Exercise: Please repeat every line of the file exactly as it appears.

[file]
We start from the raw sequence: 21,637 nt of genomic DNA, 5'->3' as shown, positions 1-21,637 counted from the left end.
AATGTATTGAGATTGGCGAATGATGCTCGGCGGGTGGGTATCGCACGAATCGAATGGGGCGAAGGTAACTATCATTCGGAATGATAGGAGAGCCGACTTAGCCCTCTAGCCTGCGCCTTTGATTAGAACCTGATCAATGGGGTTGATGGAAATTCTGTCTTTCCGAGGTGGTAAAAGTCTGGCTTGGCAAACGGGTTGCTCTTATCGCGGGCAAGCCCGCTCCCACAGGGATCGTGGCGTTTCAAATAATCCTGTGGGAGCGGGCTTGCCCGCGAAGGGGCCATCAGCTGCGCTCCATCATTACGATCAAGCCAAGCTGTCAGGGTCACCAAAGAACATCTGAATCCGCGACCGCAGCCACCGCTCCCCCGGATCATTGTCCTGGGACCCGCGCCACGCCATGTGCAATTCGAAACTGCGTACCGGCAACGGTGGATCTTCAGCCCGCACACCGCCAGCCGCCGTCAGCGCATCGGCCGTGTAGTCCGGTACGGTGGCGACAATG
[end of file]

We start from the raw sequence: 21,637 nt of genomic DNA, 5'->3' as shown, positions 1-21,637 counted from the left end.
AATGTATTGAGATTGGCGAATGATGCTCGGCGGGTGGGTATCGCACGAATCGAATGGGGCGAAGGTAACTATCATTCGGAATGATAGGAGAGCCGACTTAGCCCTCTAGCCTGCGCCTTTGATTAGAACCTGATCAATGGGGTTGATGGAAATTCTGTCTTTCCGAGGTGGTAAAAGTCTGGCTTGGCAAACGGGTTGCTCTTATCGCGGGCAAGCCCGCTCCCACAGGGATCGTGGCGTTTCAAATAATCCTGTGGGAGCGGGCTTGCCCGCGAAGGGGCCATCAGCTGCGCTCCATCATTACGATCAAGCCAAGCTGTCAGGGTCACCAAAGAACATCTGAATCCGCGACCGCAGCCACCGCTCCCCCGGATCATTGTCCTGGGACCCGCGCCACGCCATGTGCAATTCGAAACTGCGTACCGGCAACGGTGGATCTTCAGCCCGCACACCGCCAGCCGCCGTCAGCGCATCGGCCGTGTAGTCCGGTACGGTGGCGACAATG